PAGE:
Intergenerational Relations in Ageing Societies
This chapter investigates the extent to which the care of children takes place primarily in the family or is undertaken by the state. Children remain the biggest obstacle to women’s employment. Hence the employment rate of childless women is distinctly higher than that of mothers at the same age. In addition, when mothers are employed, they work fewer hours (Uunk et al. 2005). We analyse in the following how effective public policy measures are in promoting the work–life balance, and in supporting the gainful employment of mothers. We focus on three questions: 1. 2. To what extent do our countries differ in the degree of their support, through family policy, in making family and occupation compatible? To what extent do the countries differ in the degree to which mothers reduce their employment, or reduce their working hours, after the birth of a child? To what extent are grandparents and fathers an alternative to public childcare? 3. 8.1 FAMILY-ORIENTED BENEFITS PROVIDED BY THE STATE Family-oriented benefits in kind are primarily provided in the form of state support for childcare. The legal regulations allowing for a paid absence from the workplace for child-rearing purposes (parental leave) form one part; childcare directly provided and/or financed by the state provides another. One central goal of such measures is to make employment compatible with raising a family. However, the effectiveness of these measures is contested. It is often claimed that the right to paid parental leave increases women’s employment rates and eases a return...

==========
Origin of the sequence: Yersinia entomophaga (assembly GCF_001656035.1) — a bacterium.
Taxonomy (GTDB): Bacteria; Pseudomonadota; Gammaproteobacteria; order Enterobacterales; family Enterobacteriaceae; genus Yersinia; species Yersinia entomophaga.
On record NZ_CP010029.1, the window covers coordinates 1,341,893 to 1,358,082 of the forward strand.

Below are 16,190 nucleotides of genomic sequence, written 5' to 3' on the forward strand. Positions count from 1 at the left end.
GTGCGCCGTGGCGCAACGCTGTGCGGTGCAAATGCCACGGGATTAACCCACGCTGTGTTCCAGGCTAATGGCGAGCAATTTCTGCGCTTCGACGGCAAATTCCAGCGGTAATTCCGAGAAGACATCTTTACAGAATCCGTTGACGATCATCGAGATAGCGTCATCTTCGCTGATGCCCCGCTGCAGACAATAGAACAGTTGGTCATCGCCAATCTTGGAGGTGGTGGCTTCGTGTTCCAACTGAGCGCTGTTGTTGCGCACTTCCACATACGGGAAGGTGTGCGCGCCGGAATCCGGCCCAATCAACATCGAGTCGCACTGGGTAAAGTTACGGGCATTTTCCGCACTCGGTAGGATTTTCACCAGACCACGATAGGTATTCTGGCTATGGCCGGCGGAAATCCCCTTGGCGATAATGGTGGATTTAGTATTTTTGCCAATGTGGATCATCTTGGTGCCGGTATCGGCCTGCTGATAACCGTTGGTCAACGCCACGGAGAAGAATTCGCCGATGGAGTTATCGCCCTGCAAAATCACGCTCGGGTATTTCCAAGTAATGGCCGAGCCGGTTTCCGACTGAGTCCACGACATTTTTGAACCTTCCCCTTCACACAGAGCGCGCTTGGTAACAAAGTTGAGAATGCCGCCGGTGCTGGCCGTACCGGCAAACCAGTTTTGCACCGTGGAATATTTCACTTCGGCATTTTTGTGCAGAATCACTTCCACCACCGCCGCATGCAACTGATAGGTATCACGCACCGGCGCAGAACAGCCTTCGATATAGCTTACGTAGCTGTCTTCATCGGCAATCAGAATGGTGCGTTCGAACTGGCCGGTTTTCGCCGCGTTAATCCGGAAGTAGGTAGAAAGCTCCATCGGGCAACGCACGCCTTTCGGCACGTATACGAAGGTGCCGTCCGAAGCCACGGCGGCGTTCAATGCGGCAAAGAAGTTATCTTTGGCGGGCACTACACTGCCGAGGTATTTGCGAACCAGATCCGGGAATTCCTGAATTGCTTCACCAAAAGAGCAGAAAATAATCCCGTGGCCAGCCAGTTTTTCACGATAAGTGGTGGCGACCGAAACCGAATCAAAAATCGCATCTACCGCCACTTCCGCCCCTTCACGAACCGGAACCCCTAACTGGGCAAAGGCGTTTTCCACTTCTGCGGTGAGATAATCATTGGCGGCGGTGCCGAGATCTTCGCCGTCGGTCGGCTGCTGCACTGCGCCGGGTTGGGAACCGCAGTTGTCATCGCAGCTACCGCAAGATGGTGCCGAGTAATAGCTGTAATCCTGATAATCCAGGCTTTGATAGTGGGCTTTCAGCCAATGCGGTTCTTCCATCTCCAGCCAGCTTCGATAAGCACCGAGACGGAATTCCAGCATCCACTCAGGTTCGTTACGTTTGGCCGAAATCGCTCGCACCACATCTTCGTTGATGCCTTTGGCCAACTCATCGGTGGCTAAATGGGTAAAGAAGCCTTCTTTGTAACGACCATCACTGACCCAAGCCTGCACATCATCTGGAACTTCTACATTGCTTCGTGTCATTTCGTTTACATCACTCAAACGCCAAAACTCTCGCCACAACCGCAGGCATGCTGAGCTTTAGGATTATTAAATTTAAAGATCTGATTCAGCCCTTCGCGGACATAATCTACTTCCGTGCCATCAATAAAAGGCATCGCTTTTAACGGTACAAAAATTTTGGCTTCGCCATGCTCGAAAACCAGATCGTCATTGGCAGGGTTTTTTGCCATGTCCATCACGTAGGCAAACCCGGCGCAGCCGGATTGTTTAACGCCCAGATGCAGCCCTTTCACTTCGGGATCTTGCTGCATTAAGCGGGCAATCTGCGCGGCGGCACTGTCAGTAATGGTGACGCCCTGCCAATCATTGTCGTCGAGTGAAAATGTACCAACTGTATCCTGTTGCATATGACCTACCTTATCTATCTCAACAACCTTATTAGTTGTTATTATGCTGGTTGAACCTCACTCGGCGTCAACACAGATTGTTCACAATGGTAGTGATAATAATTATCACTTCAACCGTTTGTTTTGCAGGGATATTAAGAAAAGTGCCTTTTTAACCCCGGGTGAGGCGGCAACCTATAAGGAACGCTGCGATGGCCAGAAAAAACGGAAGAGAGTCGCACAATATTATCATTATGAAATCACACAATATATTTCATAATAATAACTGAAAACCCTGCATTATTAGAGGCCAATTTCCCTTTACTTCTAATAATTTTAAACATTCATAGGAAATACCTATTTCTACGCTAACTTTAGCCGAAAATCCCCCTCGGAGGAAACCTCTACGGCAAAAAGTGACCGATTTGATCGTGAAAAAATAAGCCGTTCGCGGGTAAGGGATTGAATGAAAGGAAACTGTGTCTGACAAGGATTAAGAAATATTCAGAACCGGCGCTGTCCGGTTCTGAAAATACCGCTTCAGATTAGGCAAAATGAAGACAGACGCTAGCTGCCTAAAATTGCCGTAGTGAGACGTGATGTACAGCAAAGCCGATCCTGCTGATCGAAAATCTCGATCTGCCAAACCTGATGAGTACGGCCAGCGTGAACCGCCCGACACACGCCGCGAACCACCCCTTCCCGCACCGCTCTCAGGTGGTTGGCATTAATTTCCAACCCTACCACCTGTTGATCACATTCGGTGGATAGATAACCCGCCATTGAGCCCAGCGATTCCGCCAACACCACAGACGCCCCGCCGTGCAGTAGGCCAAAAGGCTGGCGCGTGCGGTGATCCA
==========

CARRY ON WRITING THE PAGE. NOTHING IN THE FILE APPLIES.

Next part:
You are not authenticated to view the full text of this chapter or article.